The future is green: implementation of innovative and sustainable hydroponic systems in Sebha and Ubari.

Under Baladiyati, AICS teamed up with ZIRAA, a project implemented by ICU and Kafaa to prompt in new hydroponic systems and making farming in Sebha and Ubari more sustainable, bringing to the forefront something innovative, sustainable and community-oriented.

Two hydroponic greenhouses have been installed respectively in the “Art and Science College” in Ubari and in the “College of Technical Sciences” in Sebha. The choice of these locations was motivated by the need to ensure accessibility for all residents in the area and to provide opportunities for lecturers and students to conduct research.

These structures, with their Quonset shape, measure 40 meters in length, 9 meters in width and 3 meters in height, and are crafted with robust 2-inch steel pipes. The yellow plastic cover allows ample sunlight for the thriving plants, and the greenhouse floors, covered with a straightforward plastic mesh, are slanted toward hidden water tanks for cleanliness. The installed greenhouses cover an area of approximately 40 square meters and utilize Dutch buckets, perlite as a growing medium, and a closed irrigation system.  

Underground, the main and backup tanks work discreetly, preventing algae growth. Inside each greenhouse, 560 Dutch buckets have been arranged, connected to an uncomplicated irrigation system with drip emitters ensureing precise water and nutrient delivery.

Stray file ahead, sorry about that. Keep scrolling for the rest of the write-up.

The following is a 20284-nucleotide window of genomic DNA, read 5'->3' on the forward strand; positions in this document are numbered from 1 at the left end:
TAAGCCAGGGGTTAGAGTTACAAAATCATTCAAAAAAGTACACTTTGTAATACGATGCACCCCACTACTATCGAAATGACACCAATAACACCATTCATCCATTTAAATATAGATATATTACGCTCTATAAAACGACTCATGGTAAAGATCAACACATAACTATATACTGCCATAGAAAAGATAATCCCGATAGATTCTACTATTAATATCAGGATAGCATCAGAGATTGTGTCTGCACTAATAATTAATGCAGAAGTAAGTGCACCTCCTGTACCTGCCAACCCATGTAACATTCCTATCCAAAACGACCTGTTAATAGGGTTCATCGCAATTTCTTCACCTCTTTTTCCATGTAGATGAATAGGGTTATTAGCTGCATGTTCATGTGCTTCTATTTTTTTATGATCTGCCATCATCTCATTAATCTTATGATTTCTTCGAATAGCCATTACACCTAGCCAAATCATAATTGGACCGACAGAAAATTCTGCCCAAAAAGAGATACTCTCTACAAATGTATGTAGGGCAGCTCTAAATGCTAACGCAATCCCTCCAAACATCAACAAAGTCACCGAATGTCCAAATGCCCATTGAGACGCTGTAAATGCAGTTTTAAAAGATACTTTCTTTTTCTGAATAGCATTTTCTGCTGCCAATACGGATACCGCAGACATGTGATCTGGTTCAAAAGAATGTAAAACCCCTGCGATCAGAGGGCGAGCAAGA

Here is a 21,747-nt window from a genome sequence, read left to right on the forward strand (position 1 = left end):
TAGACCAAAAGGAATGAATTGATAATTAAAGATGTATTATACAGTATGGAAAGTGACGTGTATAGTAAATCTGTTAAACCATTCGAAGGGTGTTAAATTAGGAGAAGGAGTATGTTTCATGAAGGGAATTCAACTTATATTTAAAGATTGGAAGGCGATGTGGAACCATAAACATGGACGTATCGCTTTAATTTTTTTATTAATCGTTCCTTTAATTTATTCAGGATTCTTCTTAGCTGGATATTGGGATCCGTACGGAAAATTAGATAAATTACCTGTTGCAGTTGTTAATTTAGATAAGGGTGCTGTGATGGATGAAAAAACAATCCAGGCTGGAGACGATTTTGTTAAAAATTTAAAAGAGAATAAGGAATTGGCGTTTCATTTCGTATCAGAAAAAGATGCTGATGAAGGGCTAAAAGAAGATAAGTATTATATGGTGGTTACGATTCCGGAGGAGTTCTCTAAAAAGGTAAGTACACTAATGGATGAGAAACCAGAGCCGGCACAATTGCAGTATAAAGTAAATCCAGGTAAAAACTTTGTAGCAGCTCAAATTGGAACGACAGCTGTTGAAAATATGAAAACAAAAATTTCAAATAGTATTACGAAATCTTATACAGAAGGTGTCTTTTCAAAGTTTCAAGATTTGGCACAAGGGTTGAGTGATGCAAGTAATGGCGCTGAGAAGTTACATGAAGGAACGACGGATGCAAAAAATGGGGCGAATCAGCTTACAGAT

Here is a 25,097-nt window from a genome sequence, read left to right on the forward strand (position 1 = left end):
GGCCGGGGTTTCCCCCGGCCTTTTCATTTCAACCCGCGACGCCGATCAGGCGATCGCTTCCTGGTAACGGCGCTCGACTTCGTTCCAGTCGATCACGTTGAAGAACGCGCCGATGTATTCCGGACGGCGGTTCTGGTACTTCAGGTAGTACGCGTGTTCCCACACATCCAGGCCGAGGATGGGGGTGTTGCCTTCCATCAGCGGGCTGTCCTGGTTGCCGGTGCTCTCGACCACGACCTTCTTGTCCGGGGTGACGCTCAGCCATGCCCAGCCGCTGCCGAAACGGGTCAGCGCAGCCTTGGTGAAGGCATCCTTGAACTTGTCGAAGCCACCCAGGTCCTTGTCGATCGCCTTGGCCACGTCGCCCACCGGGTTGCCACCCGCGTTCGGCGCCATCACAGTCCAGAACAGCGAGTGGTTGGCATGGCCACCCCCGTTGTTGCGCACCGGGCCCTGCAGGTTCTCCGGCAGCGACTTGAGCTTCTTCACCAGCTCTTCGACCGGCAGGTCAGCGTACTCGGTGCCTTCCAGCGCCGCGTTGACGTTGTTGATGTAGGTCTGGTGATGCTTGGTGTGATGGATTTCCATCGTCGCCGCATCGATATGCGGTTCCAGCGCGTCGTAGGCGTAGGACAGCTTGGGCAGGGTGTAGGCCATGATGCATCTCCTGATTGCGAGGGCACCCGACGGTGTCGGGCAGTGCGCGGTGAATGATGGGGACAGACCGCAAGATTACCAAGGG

The greenhouses are equipped with cooling systems and fans, functioning using solar panels, boosting a shift towards sustainable energy. An efficient irrigation system component was also implemented, emphasizing smarter water use.

Beyond the technical aspects, this initiative prioritizes people. The overall objective of the greenhouses is to support vulnerable communities and farmers by offering a space for cultivating crops and generating new income. Training sessions at the “Art and Science College” (22 beneficiaries) and the “College of Technical Sciences” (21 beneficiaries) have been delivered to participants ranging from agricultural associations to business incubators, who delved into hydroponic farming basics, water testing and practical skills like building and setting up the greenhouse. These trainees will become trainers in charge of sharing the acquired new skills and competences to other farmers in these areas, spreading this innovative technology in the region.

The two hydroponic greenhouses represent a commitment to a greener future and a community bound by newfound knowledge and shared innovation. Cucumber production has already begun in Sebha, and it is expected to start soon in Ubari. The echoes of this project linger, leaving behind a green legacy in the Southern Libya’s landscape.

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